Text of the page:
- Cut grey patches. You will need one small circle for Baymax’s data slot on his chest (about 3 inches in diameter), two medium circles for his elbows (about 3 3/4 inches in diameter), two large circles for his sides (about 5 inches in diameter), and two large ovals for the legs (about 9 inches from top to bottom and 6 inches from side to side), paying attention to the nap.
- Cut Baymax’s eyes from the black felt. I made the circles be about 1 inch in diameter with about 3 inches between the eyes.
- Follow steps 1-7 of pattern for making the jumpsuit.
- Sew medium circles onto back of sleeves at elbow (approximately the center of the sleeve from top to bottom, but close to the seam that will run down the sleeve).
- Follow step 8-12 of pattern for making the jumpsuit.
- Sew large ovals to outer leg of jumpsuit. They should be centered at the seam, and be positioned at upper thigh level.
- Follow steps 13-15 of pattern to finish making the jumpsuit.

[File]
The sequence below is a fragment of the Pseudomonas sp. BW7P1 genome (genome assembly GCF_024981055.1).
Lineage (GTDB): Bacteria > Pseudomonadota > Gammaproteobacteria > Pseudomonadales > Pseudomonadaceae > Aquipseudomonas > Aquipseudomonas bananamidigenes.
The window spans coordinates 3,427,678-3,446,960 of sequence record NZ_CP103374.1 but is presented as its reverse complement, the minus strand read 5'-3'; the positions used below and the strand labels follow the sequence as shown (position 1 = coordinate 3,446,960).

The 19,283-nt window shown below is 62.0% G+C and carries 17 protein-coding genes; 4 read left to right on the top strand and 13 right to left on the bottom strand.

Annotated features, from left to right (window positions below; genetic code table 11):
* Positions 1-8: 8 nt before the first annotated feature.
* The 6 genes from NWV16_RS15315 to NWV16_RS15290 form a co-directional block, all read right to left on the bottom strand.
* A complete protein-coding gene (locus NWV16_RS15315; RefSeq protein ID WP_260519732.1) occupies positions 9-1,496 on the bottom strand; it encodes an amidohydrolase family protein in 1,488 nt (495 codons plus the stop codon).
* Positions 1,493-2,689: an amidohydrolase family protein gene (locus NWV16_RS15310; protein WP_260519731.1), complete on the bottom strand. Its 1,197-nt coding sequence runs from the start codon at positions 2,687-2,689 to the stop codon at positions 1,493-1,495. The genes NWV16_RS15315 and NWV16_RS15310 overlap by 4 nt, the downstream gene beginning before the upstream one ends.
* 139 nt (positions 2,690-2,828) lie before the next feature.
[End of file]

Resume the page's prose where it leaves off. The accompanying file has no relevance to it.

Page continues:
- Follow steps 1-2 and 5 of the pattern for the ladybug to make the puffy body of the costume.
- Sew small circle to upper right chest of the body. Add stitch detail to create the data slot.
- Sew large circle to sides just under arm holes and centered along the seam.
- Follows steps 6-11 of the pattern for the ladybug to finish the body of the costume.
- Follow step 1 of the pattern for the duck.
- Follow step 2 of the pattern for the duck, but sew the eyes before zig-zag stitching the face to the hat.
- Follow steps 3 and 5-7 of the pattern for the duck to finish the hat, ignoring references to the peak of the hat. Note: even though I measured Henry’s head and cut the pattern to match, the hat still ended up being too big for Henry. If I were to make it again, I would include an elastic band around the hat following a similar technique to the construction of the elastic band in the body.
Here are all of the pieces together:
Henry did not want to wear the hat, but I was able to convince him to keep it on when we were outside.
He was a little unsure of walking around while wearing the costume as well, so he instead he just froze in one place and tugged at his costume.
While this project ended up being a lot more intensive than I had originally planned, I’m really proud of how well it turned out. It’s a little big on Henry now which means he’ll have plenty of opportunities to wear it (and hopefully grow to like it).